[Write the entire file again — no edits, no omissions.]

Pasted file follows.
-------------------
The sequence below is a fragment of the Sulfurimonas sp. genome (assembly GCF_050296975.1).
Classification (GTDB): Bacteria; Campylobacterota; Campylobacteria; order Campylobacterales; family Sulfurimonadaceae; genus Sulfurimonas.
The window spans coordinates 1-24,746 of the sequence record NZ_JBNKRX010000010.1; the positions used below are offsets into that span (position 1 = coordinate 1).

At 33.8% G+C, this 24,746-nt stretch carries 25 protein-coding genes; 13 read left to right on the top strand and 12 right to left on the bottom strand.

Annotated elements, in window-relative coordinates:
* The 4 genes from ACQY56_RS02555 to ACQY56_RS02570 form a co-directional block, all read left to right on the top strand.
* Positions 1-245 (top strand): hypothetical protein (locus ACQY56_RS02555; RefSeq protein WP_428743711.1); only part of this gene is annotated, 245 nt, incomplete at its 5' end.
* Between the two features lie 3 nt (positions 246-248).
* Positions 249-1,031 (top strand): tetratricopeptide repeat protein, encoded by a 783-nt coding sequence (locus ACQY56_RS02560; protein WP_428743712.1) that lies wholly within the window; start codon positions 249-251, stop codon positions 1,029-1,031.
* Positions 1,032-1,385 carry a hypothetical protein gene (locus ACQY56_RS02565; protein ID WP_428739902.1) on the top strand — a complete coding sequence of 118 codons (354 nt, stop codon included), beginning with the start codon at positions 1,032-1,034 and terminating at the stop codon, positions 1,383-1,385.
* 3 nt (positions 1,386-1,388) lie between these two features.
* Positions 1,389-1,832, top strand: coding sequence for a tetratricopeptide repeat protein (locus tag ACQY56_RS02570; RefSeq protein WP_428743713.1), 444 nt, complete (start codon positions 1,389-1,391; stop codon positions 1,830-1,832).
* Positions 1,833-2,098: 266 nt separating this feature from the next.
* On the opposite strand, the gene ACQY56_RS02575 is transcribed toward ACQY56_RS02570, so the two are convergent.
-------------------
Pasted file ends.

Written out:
The sequence below is a fragment of the Sulfurimonas sp. genome (assembly GCF_050296975.1).
Classification (GTDB): Bacteria; Campylobacterota; Campylobacteria; order Campylobacterales; family Sulfurimonadaceae; genus Sulfurimonas.
The window spans coordinates 1-24,746 of the sequence record NZ_JBNKRX010000010.1; the positions used below are offsets into that span (position 1 = coordinate 1).

At 33.8% G+C, this 24,746-nt stretch carries 25 protein-coding genes; 13 read left to right on the top strand and 12 right to left on the bottom strand.

Annotated elements, in window-relative coordinates:
* The 4 genes from ACQY56_RS02555 to ACQY56_RS02570 form a co-directional block, all read left to right on the top strand.
* Positions 1-245 (top strand): hypothetical protein (locus ACQY56_RS02555; RefSeq protein WP_428743711.1); only part of this gene is annotated, 245 nt, incomplete at its 5' end.
* Between the two features lie 3 nt (positions 246-248).
* Positions 249-1,031 (top strand): tetratricopeptide repeat protein, encoded by a 783-nt coding sequence (locus ACQY56_RS02560; protein WP_428743712.1) that lies wholly within the window; start codon positions 249-251, stop codon positions 1,029-1,031.
* Positions 1,032-1,385 carry a hypothetical protein gene (locus ACQY56_RS02565; protein ID WP_428739902.1) on the top strand — a complete coding sequence of 118 codons (354 nt, stop codon included), beginning with the start codon at positions 1,032-1,034 and terminating at the stop codon, positions 1,383-1,385.
* 3 nt (positions 1,386-1,388) lie between these two features.
* Positions 1,389-1,832, top strand: coding sequence for a tetratricopeptide repeat protein (locus tag ACQY56_RS02570; RefSeq protein WP_428743713.1), 444 nt, complete (start codon positions 1,389-1,391; stop codon positions 1,830-1,832).
* Positions 1,833-2,098: 266 nt separating this feature from the next.
* On the opposite strand, the gene ACQY56_RS02575 is transcribed toward ACQY56_RS02570, so the two are convergent.